A stub is a module, developed for testing, that simulates the execution or behaviour of a module that hasn’t yet been developed. Stubs are needed for top-down development. Often with top down development begins with writing a stub for every module or method in a program or class.

Integration Testing

Integration test is a test of the behaviour of a group of modules or methods.

The purpose of an integration test is to identify errors that were not or could not be detected by unit-testing individual modules or methods. Such errors could arrise from a number of problems, including…

  • Interface incompatibility – a caller module passes a variable of the wrong data type to a subordinate module.
  • Parameter values – a module is passed or returns a value that was unexpected
  • Run-time exceptions – a module generates an error such as “out of memory” due to conflicting resource needs
  • Unexpected state interactions – the states of two or more modules interact to cause complex failures

Integration testing is easier for traditional systems, but are more complicated for OO systems as in OO systems methods are called from a number of places.

System Testing

A system test is a test of the behaviour of an entire system or independent system.

If a system is developed in many iterations, system testing is usually performed at the end of each iteration to identify significant issues such as performance problems that must be addressed in the next iteration.

A build and smoke test is a system test that is performed daily. The system is completely compiled and built and tested to see if anything malfunctions in an obvious way. Build and smoke tests are commonly associated with iterative or rapid development.

Usability Testing

A usability test is a test to determine whether a module, method, class, subsystem, or system meets user requirements.

A performance test is a system test that determines whether a system can meet time-based performance criteria. Response time requirements specify the desired or maximum allowable time limit for software response to a query or update. Throughput requirements specify the desired or minimum number of queries and transactions that must be processed per minute or hour. An acceptance test is a system test that determines whether the system fulfils user requirements.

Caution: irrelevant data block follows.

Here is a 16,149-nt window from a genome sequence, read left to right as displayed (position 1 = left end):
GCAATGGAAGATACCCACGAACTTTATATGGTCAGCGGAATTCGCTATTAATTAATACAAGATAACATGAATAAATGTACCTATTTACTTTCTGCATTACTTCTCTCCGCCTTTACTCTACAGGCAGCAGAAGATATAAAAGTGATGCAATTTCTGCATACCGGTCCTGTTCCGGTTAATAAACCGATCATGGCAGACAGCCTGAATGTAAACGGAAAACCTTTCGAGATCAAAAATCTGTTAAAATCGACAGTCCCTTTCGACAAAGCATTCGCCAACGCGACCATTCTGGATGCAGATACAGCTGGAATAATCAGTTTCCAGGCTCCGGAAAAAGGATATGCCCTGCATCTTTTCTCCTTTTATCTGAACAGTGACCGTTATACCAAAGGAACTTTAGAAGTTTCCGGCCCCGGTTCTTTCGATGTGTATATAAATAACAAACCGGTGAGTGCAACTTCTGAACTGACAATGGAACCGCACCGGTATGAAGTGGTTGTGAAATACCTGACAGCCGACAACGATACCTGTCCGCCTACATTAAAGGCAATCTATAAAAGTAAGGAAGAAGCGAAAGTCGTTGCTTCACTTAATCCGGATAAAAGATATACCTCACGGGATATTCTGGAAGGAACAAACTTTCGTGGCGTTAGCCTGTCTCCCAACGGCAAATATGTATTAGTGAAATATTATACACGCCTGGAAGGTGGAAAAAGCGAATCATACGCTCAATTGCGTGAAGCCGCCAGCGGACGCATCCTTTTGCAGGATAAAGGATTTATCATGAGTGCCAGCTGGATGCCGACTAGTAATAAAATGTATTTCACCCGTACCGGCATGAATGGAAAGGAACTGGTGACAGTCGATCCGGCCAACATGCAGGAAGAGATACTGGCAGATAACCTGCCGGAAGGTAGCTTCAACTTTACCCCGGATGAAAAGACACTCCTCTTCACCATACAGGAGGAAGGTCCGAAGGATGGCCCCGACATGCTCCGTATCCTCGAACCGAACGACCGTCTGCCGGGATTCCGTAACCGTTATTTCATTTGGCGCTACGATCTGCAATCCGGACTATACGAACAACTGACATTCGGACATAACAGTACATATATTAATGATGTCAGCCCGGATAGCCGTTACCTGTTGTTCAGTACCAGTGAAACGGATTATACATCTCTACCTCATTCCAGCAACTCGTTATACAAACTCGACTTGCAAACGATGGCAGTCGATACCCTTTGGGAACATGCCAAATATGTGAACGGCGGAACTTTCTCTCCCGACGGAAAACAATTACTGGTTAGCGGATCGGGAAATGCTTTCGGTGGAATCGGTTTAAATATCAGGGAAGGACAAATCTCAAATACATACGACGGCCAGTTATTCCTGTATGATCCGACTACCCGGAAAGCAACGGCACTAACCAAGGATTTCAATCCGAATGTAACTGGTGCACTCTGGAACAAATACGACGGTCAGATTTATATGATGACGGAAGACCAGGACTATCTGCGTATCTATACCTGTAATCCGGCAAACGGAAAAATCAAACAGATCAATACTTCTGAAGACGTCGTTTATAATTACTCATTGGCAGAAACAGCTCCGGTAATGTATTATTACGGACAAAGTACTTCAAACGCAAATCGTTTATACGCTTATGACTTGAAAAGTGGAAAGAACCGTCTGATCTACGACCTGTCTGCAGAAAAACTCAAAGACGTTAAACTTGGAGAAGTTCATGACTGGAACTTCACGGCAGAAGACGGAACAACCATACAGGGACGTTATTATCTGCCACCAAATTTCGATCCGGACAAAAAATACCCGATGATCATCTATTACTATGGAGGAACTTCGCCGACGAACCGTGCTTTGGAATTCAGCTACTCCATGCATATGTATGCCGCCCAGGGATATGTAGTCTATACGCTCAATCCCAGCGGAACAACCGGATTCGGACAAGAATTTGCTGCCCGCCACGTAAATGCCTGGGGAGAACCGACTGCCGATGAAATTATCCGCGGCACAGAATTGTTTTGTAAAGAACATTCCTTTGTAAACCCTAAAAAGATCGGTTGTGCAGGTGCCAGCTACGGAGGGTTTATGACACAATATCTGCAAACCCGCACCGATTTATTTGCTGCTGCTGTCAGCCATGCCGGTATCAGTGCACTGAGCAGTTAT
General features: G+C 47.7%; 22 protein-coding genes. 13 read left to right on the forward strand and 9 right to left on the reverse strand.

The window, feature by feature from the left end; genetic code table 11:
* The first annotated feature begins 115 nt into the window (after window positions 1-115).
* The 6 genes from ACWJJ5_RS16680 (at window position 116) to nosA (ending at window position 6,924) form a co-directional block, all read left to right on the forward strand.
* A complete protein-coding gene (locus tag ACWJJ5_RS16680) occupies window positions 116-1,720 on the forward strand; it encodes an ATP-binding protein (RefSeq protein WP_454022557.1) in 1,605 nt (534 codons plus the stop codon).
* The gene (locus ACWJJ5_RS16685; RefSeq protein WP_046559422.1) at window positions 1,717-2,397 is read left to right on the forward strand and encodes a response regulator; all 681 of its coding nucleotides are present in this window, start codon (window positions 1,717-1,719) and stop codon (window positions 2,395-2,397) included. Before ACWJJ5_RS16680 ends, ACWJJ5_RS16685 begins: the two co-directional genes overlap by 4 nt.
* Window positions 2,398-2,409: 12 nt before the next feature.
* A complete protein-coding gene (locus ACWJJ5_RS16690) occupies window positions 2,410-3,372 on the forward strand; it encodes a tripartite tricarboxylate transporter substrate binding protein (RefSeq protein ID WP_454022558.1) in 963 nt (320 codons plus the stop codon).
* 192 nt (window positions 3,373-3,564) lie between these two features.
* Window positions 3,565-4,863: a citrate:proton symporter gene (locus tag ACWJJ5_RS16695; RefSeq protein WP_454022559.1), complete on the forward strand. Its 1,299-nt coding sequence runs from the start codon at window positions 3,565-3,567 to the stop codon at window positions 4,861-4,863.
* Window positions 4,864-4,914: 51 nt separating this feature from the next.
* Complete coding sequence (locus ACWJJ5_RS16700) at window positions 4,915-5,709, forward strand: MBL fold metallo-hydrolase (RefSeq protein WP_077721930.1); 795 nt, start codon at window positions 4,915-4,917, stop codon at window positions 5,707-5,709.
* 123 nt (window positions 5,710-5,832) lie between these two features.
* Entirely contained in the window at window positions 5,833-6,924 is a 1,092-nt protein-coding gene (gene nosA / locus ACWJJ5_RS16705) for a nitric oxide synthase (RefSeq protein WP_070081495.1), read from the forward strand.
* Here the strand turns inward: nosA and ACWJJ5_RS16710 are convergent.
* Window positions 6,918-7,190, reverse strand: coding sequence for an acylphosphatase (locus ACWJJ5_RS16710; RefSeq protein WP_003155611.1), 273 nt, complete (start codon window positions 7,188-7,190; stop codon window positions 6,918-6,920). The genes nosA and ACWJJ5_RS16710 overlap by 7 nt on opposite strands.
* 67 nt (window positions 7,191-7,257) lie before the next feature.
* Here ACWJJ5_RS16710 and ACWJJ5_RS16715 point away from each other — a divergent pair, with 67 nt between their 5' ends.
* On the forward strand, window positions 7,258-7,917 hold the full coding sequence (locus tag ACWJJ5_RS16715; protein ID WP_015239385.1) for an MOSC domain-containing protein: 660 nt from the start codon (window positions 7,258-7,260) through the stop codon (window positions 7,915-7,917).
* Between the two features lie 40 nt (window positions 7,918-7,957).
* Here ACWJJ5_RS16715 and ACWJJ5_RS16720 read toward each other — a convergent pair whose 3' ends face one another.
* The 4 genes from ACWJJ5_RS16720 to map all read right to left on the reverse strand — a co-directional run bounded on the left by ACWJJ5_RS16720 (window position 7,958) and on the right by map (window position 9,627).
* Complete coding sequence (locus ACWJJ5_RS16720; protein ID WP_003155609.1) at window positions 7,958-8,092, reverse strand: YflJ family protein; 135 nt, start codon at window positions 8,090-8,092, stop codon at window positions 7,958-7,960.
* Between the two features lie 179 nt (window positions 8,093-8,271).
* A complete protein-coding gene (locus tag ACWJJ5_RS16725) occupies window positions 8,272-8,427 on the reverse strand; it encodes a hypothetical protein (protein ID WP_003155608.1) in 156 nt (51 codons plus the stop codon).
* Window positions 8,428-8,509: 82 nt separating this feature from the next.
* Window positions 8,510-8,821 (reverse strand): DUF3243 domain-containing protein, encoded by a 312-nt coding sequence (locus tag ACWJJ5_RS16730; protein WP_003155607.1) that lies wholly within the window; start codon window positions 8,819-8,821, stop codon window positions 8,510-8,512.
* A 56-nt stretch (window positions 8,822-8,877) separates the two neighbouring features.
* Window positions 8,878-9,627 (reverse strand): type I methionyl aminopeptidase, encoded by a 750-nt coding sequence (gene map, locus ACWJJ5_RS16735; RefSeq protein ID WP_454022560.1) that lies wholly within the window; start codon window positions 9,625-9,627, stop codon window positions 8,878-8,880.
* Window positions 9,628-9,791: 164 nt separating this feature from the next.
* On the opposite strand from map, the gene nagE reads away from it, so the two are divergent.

Who Tests Software

Programmers are generally responsible for their own unit testing. In some instances programmers are assigned a testing buddy who is a programmer assigned to test code written by another programmer. Having a different programmer test code to the one who wrote it often results in more errors being found.

Data Conversion

Reusing Existing Databases

Most new information systems replace or augment an existing manual or automated system. In the simplest form of data conversion, the old system database is used directly by the new system with little or no change to the database structure.

Reusing an existing database is fairly common because of the difficulty and expense of creating new databases from scratch.

Reloading Database Contents

Sometimes more complex changes to database structure might require reloading data after the change. In that instance programs are created to convert / alter data to the new format.

Creating New Databases

If a system is entirely new or if it replaces a manual system, initial data must be obtained from manual records or from other automated systems in the organization. One approach is to add data as needed which has the benefit of reducing upfront costs, but has the downside that the initial loading of data may slow the system down initially until all required data is loaded onto the new system.

Installation

Installing a system and making it operational are complex because there are many conflicting contraints, including cost, customer relations, employee relations, logistical complexity, and overall exposure risk.

Some of the important issues to consider when planning installation including…

  • Incurring costs of operating both systems parallel
  • Detecting and correcting errors in the new system